The cyclic variation showed by many biomarkers (diurnal, monthly, seasonal) is another well-known source of pre-analytical variability. cTnT, measured with a high-sensitivity assay, exhibits a diurnal rhythm, characterized by peak concentrations during the morning hours, gradually decreasing throughout daytime and rising again during nighttime (41), while no data are available for natriuretic peptides.
Age and gender
Using high-sensitivity immunoassay, age and gender-dependent effects have been observed both for cTnI (42,43) and cTnT (44,45). This aspect plays an important role in epidemiological studies and in defining the appropriate cardiac 99th percentile of a reference population for clinical purposes, while it is less affecting natriuretic peptides.
Observations about the role played by collection tubes in the determination of cTnI and T are discordant. Some authors reported lower cTn levels, when measured with no high sensitivity immunoassay in heparin plasma compared with serum, suggesting that the binding of heparin to troponins could decrease their immunoreactivity, depending on the kind of reaction antibody used (46). Another study did not confirm these observations for cTnI, which was shown not to be influenced by the type of collection tubes used (without anticoagulant, with heparin and gel separator and with heparin but without gel separator) (20). Serum and sodium-citrate plasma appeared also to be interchangeable for cTnI measurement (47).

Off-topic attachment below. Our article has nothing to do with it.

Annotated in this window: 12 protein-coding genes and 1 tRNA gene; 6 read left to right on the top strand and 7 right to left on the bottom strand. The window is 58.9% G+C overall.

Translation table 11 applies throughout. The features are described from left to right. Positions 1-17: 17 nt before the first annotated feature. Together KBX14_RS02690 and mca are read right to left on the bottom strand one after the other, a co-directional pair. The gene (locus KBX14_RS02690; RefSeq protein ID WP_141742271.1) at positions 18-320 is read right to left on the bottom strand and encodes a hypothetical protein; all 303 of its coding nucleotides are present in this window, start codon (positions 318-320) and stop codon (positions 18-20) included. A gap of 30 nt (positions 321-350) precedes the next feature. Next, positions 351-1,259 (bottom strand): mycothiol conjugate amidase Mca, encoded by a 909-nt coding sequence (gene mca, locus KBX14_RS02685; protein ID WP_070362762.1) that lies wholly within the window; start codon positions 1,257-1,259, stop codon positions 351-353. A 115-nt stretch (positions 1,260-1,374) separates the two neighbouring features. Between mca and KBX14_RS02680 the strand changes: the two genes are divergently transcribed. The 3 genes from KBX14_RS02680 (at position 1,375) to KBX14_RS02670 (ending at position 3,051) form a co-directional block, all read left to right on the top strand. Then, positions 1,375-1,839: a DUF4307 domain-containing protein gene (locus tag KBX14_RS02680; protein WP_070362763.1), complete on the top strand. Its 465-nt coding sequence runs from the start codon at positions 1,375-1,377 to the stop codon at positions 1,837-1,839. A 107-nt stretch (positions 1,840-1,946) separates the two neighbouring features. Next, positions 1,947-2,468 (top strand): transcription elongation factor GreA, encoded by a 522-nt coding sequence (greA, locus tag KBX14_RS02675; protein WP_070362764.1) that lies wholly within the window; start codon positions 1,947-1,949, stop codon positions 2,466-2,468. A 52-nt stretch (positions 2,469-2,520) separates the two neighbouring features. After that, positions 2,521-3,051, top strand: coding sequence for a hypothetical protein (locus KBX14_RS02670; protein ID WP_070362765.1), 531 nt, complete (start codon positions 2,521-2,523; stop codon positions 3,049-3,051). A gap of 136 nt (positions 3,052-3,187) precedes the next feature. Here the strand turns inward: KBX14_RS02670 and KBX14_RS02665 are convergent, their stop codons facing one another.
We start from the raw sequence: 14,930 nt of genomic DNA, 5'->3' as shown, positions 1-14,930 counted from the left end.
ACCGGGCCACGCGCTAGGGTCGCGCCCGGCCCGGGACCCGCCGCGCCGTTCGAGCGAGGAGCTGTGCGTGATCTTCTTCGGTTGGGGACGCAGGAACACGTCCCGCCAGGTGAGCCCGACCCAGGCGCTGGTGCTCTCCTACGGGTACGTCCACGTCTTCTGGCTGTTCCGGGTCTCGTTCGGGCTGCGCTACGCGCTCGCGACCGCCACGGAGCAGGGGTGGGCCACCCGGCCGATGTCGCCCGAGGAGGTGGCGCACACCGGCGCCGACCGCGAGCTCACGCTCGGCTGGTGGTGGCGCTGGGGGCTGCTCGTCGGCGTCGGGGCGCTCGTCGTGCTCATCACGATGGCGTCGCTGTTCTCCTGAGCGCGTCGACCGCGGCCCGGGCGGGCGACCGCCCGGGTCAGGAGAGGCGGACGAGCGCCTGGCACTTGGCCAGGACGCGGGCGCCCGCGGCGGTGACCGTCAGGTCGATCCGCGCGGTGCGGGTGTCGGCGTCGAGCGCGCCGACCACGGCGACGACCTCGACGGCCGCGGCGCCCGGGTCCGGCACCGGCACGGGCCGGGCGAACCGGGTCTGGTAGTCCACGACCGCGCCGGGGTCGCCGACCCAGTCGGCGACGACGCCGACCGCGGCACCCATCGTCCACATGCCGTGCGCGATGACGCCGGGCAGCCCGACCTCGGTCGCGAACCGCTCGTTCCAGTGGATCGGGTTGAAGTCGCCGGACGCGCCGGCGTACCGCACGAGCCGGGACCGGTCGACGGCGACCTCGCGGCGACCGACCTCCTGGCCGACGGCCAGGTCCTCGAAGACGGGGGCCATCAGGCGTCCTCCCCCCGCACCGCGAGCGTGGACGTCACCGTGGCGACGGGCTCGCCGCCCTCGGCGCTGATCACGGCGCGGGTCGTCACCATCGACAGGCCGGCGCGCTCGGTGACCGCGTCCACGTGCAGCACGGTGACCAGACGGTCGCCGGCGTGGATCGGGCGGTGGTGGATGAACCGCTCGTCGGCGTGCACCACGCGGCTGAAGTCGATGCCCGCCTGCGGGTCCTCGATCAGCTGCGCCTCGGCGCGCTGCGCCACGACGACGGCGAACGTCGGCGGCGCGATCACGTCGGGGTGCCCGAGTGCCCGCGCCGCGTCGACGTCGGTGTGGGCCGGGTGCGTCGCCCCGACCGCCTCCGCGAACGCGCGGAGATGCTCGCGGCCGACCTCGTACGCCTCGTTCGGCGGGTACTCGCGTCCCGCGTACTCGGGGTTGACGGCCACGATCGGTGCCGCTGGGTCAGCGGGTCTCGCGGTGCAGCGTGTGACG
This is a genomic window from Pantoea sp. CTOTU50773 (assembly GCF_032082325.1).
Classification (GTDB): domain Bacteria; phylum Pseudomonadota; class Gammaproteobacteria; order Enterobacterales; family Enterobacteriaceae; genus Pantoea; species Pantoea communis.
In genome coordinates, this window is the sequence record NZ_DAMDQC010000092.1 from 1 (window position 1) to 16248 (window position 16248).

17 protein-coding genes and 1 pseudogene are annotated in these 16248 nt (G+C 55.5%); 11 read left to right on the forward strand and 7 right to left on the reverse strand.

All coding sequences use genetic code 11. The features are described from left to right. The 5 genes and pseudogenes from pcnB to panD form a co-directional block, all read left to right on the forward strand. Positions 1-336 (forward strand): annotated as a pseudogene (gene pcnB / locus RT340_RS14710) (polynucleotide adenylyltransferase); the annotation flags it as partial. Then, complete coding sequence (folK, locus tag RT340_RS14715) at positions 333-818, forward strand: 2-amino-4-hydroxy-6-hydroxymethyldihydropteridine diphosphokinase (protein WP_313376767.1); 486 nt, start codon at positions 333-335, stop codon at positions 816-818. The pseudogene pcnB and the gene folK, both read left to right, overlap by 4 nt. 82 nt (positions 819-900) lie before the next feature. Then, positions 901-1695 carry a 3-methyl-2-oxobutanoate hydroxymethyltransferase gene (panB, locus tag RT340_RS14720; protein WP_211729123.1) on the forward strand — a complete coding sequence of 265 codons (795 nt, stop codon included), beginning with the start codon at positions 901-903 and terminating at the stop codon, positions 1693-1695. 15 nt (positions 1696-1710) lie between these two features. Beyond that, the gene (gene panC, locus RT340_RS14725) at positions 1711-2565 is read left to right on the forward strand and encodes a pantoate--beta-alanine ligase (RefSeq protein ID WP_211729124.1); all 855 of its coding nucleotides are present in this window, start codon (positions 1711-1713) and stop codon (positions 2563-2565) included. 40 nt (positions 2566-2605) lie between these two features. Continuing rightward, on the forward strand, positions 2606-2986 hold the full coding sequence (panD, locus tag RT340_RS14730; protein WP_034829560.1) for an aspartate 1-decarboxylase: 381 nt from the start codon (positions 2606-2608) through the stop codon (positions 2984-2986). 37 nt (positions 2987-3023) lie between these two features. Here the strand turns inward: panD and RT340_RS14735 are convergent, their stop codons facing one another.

BNP measurement seemed to be highly dependent on type of collection tube, being levels measured on K2-ethylene diamine tetraacetic acid (EDTA) significantly different if compared to lithium heparin with gel separator. Some studies reported an underestimation in BNP measurements performed in K2-EDTA if compared to lithium heparin (48), but other reported an underestimation in measurements performed in heparin and serum samples compared to EDTA (49). Finally other authors suggested heparin plasma as an attractive alternative to the established EDTA samples for the BNP determination (50) or 60%, 39%, 70% and 48% lower results in collection tubes containing citrate, heparin, fluoride and no anticoagulants respectively, compared with samples collected into EDTA tubes (51). The different results obtained in these studies may be due to the different immunoassay used, even if a role of the biological matrix has been also suggested (49). For NT-proBNP determinations EDTA or heparinized plasma samples have been proposed to be indifferently used (52).
Standardization of collection tubes is therefore requested in order to avoid a possible source of results variability.
Haemolysis is defined as the presence of free haemoglobin concentrations above 0.3 g/L (18.8 mmol/L), which confers a detectable pink to red color to plasma or serum, visible after centrifugation of the specimen (53).
In vitro haemolysis remains the leading cause of unsuitable routine and stat specimens for both outpatient and inpatient samples (54,55). Haemolytic specimens are relative frequent, with a prevalence of 3.3% of all of the routine samples, accounting for 40-70% of all unsuitable specimens.
Haemolysis occurs as a consequence of the release of hemoglobin and other intracellular components from blood cells and may occur both in vivo and in vitro. In vivo haemolysis, due to several pathological conditions, is uncommon and accounts for less than 2% of all haemolytic specimens (56). In vitro haemolysis may be due to problems and difficulty during blood collection, or inappropriate handling, storage or centrifugation of the sample (57).